Farmers are likely to earn impressive returns despite the world coffee production shortfall of 14 million bags as demand in the global market is on the rise, a marketer said yesterday.
According to Kamau Kuria, the managing director of Coffee Management Service (CMS), the demand for the produce now stands at 172 million bags against a production of 158 million bags.
This, Kuria noted, has led to an increase in prices for the second most traded commodity in the world.
Kuria said that thus far, the international market is facing a severe shortage of quality Arabica coffee following drought and frostbite in Brazil, the main supplier.
“As a country, we expect good returns for farmers since our main competitor Brazil experienced drought and frost, so Kenyan farmers will reap from a bumper harvest and good quality coffee production," said Kuria.
He, however, said local production was still low at 28,000 metric tonnes, below the capacity of 128 tonnes.
"As a coffee marketing firm, we need to improve production which currently stands at 2-20kg per bush to improve on our tonnage,” said Kuria.
Speaking when he presented a pulping machine to Gachatha coffee factory in Nyeri, Kuria said the Sh6 million machine would help improve the quality of coffee beans, besides saving on water and electricity charges.
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The five-tonne pulp machine manufactured by a Colombian company will replace those installed in 1965, and will cut operational costs by 70 per cent, it emerged.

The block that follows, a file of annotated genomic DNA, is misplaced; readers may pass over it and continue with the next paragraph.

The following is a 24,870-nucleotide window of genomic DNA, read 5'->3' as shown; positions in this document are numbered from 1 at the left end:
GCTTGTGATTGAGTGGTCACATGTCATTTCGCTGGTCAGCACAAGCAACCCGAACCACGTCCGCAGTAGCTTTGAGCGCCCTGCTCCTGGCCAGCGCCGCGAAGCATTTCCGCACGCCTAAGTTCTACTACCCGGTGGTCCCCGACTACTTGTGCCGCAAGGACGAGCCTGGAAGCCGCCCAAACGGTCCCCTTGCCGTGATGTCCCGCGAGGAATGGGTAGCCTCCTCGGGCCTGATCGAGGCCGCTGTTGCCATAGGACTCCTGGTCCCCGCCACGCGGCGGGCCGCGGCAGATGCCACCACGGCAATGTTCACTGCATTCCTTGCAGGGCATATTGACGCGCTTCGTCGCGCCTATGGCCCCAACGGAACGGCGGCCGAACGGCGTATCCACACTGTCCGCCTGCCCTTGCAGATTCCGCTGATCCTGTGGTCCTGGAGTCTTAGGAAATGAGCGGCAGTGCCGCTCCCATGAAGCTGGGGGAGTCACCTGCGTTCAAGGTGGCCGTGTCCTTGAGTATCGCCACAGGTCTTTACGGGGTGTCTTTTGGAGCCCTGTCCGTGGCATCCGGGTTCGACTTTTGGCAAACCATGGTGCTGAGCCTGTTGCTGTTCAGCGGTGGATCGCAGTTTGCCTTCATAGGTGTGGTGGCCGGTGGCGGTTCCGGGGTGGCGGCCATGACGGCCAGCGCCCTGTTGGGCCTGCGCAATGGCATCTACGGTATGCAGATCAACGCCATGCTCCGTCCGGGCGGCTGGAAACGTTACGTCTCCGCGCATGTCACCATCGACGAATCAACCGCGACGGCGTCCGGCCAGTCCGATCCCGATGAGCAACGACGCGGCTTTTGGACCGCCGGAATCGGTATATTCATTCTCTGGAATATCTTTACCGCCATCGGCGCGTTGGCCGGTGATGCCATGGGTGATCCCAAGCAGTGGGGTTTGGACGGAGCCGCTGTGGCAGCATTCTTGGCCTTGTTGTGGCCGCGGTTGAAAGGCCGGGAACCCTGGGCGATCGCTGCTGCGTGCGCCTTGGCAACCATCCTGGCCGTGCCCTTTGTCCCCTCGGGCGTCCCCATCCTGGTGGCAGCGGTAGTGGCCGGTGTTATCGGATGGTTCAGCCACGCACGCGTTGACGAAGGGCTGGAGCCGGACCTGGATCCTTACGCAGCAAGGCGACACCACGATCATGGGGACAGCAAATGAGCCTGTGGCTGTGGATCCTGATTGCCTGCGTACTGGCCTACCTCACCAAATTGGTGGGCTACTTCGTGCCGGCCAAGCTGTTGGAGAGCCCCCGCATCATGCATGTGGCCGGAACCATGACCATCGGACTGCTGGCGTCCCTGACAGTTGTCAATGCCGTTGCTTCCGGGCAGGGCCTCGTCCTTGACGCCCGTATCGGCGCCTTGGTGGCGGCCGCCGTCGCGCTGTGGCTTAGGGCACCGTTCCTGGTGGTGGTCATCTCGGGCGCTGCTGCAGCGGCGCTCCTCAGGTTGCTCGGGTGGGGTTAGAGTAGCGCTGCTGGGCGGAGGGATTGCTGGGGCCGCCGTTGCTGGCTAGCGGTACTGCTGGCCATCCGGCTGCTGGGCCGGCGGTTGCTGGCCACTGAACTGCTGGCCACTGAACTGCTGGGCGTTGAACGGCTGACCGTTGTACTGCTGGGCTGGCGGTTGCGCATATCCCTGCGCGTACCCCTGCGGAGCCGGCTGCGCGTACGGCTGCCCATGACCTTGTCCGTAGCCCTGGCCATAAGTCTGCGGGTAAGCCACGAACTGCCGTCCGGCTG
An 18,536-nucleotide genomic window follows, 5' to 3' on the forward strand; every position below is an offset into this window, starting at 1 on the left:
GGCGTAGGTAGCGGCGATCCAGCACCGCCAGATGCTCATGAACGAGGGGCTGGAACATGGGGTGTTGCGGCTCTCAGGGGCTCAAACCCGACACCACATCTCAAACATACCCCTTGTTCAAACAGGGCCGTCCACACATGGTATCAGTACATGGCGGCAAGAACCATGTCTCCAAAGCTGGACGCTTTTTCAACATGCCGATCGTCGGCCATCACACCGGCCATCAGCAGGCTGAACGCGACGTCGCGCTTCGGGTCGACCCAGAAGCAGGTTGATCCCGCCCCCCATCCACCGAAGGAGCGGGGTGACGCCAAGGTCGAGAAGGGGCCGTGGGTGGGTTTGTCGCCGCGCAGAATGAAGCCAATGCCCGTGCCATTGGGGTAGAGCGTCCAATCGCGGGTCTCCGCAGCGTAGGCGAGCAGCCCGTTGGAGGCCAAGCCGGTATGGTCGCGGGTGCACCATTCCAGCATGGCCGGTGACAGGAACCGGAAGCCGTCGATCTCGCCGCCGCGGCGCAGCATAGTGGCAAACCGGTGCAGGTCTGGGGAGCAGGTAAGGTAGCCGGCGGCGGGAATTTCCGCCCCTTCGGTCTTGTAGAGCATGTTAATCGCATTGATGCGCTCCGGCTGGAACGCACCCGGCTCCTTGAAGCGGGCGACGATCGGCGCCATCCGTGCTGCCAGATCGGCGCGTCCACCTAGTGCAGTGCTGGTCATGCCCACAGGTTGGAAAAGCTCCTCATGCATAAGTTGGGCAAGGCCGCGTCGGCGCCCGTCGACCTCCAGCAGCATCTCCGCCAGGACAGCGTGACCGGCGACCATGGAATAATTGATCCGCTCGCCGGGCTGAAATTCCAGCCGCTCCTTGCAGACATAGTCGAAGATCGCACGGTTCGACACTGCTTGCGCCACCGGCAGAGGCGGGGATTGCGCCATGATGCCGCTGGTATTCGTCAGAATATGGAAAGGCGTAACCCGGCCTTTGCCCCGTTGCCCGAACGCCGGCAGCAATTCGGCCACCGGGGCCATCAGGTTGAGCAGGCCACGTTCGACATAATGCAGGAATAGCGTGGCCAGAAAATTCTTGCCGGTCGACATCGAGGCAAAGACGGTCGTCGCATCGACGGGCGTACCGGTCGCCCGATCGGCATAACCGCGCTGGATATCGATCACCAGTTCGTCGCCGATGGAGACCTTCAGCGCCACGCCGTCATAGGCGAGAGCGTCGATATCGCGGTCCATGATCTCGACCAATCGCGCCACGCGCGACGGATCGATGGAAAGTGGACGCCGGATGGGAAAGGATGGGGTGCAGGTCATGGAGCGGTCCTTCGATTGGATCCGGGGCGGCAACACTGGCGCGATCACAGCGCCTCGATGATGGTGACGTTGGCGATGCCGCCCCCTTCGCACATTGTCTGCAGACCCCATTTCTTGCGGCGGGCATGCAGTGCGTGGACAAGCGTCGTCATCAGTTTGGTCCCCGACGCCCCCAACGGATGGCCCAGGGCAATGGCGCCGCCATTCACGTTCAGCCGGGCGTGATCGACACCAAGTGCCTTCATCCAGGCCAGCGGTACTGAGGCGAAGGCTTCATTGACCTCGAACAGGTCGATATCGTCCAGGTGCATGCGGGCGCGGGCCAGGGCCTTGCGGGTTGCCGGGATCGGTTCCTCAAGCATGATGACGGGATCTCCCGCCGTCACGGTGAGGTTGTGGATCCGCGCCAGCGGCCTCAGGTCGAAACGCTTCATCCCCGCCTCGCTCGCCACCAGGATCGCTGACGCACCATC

"Farmers will now produce high-quality beans as the machine does not nib or break beans during pulping, guaranteeing good quality that will fetch a premium price in the market," said Kuria.
Factory Chairman Peter Mathenge said the new machine will save farmers over Sh2 million.
During pulping, farmers incur huge costs of pumping water using electricity since coffee grade sorting at the factory level is done through big volumes of water.
Africa produces 11 per cent of the global coffee output, with Ethiopia and Uganda churning out 40 and 30 per cent of the continent’s coffee respectively.
Small-holder farmers make up 70 per cent of Kenya’s coffee growers. In the 2019/2020 season, land under coffee was 119,675 hectares, according to the Kenya Coffee Directorate.
A drop in coffee production within Mt Kenya counties of Murang’a, Kiambu, Nyeri and Meru has been attributed to real estate development that is taking up more land.
“While production of coffee has expanded to western parts of the country, this expansion cannot adequately compensate for the uprooting of coffee bushes going on in major growing regions,” it said.